Siem Reap Transformed for Tourist Surge

Siem Reap provincial authorities have been preparing not only the Angkor Park but also create more ecotourism sites to attract more tourists. Photo by Touch Sovandy

City gets facelift during visitors lull

Tourists trickling back to Siem Reap will find a new and more beautiful city, with new roads and sidewalks and cleaner riverbanks.

Authorities have used the lull in visitors caused by the pandemic to carry out a big infrastructure program in the city, which is still small in terms of its tourism potential.

Repairing cracked and uneven roads and sidewalks was hard while the city was packed with visitors.

However, the provincial city has in the past two years taken an unprecedented approach toward improving travelers’ experiences.

Larger and smoother main roads, better parking spots, tactile paving for vision-impaired pedestrians, beautiful sidewalks, catchier greeneries, longer cycling routes, a restored sewage system, well-organized food stores and restaurants, as well as a safer National Road 6, will accommodate the new wave of travelers.

After the vaccination campaign for Cambodians, confidence is building and the urge to travel is emerging again.

Hospitality-related businesses are gradually springing into life. Angkor Wat’s newly built front garden blooms with rows of flowers amid visiting families, friends and colleagues.

Previously empty parking lots are slowly filling up with cars and vans. Photos of the temples are appearing more often on Facebook, Instagram and TikTok. Cyclists are embracing the fresher air before the tourist rush. Stores and vendors are reopening as cash and e-cash start flowing.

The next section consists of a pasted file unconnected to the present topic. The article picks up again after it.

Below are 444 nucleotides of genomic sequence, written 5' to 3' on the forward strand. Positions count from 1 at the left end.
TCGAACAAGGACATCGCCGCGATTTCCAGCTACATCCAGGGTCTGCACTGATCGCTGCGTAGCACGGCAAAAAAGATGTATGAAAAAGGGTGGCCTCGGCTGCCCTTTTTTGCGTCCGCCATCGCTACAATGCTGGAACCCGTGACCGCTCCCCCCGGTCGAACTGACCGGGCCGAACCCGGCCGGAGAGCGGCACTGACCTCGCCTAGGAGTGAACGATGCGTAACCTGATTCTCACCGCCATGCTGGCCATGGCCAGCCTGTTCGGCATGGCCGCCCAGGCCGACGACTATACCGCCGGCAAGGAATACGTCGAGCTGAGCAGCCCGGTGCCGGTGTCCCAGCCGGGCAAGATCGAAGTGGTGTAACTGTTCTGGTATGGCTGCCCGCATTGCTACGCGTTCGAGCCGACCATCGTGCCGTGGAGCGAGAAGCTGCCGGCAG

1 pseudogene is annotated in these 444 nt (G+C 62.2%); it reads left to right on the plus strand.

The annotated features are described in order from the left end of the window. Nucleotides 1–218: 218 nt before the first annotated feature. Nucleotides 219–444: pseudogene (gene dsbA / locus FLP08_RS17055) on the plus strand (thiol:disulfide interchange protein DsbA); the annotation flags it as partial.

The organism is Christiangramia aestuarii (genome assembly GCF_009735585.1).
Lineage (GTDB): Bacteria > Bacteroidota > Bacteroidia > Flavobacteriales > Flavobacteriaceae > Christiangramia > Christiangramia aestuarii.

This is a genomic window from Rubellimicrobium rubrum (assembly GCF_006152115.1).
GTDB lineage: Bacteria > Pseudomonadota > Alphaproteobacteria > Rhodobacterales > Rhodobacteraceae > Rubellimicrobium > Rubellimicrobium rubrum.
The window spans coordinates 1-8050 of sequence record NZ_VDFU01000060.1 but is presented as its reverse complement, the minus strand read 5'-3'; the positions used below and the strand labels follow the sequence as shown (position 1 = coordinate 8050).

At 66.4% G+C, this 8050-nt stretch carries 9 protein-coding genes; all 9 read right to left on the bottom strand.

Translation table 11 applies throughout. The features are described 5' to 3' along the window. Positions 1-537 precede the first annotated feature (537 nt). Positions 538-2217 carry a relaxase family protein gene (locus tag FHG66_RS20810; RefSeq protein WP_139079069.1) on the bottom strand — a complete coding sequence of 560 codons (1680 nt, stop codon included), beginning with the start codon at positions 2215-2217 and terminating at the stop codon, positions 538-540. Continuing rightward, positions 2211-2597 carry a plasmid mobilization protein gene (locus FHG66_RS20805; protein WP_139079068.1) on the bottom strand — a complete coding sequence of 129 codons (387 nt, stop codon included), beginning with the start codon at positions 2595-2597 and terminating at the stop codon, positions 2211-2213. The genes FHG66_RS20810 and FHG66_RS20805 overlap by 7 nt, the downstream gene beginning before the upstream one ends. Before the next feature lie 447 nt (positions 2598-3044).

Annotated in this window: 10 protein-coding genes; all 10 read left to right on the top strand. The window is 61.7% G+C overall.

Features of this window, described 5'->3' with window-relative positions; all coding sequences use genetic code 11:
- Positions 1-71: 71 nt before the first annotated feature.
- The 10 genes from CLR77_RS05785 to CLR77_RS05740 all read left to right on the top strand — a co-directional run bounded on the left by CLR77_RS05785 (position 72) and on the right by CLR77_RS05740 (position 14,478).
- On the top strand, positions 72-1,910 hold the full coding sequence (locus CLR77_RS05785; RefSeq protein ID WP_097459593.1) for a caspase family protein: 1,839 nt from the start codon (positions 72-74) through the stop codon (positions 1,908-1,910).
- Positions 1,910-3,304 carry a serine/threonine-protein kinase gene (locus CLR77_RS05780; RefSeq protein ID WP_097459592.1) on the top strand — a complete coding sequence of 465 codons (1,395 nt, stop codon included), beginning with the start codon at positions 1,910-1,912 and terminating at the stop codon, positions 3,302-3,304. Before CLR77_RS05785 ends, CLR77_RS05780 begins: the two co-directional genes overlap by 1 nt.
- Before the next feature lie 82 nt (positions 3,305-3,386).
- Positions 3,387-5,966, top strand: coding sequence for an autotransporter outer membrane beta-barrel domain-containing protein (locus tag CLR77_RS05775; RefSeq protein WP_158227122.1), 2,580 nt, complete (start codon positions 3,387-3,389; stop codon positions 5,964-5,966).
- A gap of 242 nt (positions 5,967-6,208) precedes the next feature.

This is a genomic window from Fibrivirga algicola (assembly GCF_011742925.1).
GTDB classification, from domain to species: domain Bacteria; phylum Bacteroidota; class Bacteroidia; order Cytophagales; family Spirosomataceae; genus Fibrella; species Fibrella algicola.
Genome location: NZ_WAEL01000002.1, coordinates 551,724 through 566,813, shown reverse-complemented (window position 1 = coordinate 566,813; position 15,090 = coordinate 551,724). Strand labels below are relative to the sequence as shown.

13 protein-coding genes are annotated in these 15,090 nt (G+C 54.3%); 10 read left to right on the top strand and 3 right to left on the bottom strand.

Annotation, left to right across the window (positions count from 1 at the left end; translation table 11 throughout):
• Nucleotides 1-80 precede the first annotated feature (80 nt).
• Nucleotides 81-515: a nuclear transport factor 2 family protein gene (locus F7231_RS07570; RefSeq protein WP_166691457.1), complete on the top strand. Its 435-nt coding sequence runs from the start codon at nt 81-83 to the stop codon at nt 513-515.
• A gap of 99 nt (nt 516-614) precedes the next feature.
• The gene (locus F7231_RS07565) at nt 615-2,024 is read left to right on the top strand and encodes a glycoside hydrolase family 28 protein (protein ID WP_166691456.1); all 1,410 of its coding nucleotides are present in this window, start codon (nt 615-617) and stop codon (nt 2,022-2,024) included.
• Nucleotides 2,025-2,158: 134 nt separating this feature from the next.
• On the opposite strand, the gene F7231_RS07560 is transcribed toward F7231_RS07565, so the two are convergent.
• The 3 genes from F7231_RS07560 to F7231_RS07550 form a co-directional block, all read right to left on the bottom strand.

The faces of mystical Apsara dancers and of the mighty Bayon towers are again being seen by travelers. The battles of the spiritual realms, the wars between the human worlds, the daily life of the Angkorian people and the depictions of animals on the temples’ galleries are once again being seen by visitors.

Local tourists will be the first to stimulate the local economy but international tourists are still the main contributors to the tourism province and these are expected to flock back in the next year or two.

Provincial Governor Tea Seiha said authorities have also been actively working to prepare new tourism sites to give the local and foreign visitors more choices. 

“We are not only preparing the Angkor Park, but we also preparing other districts such as Banteay Srei, Kralanh, Puok and Varin so that we can have natural tourism sites to welcome tourists,” Seiha said. 

Long Kosal, deputy director of the Apsara National Authority, which administers the Angkor Archaeological Park, believes that Cambodia will continue to be one of the main destinations for foreign visitors as the country reopens.

He added that Cambodia, with most of the population vaccinated, will be able to welcome more tourists because it is safer than other countries.

“I think that, in the current circumstances, we should talk of the psychology and feelings of tourists,” Kosal said. “Let’s put ourselves in their shoes. What are the pressures today?  They are dreaming of visiting places as tourism sites re-open.”

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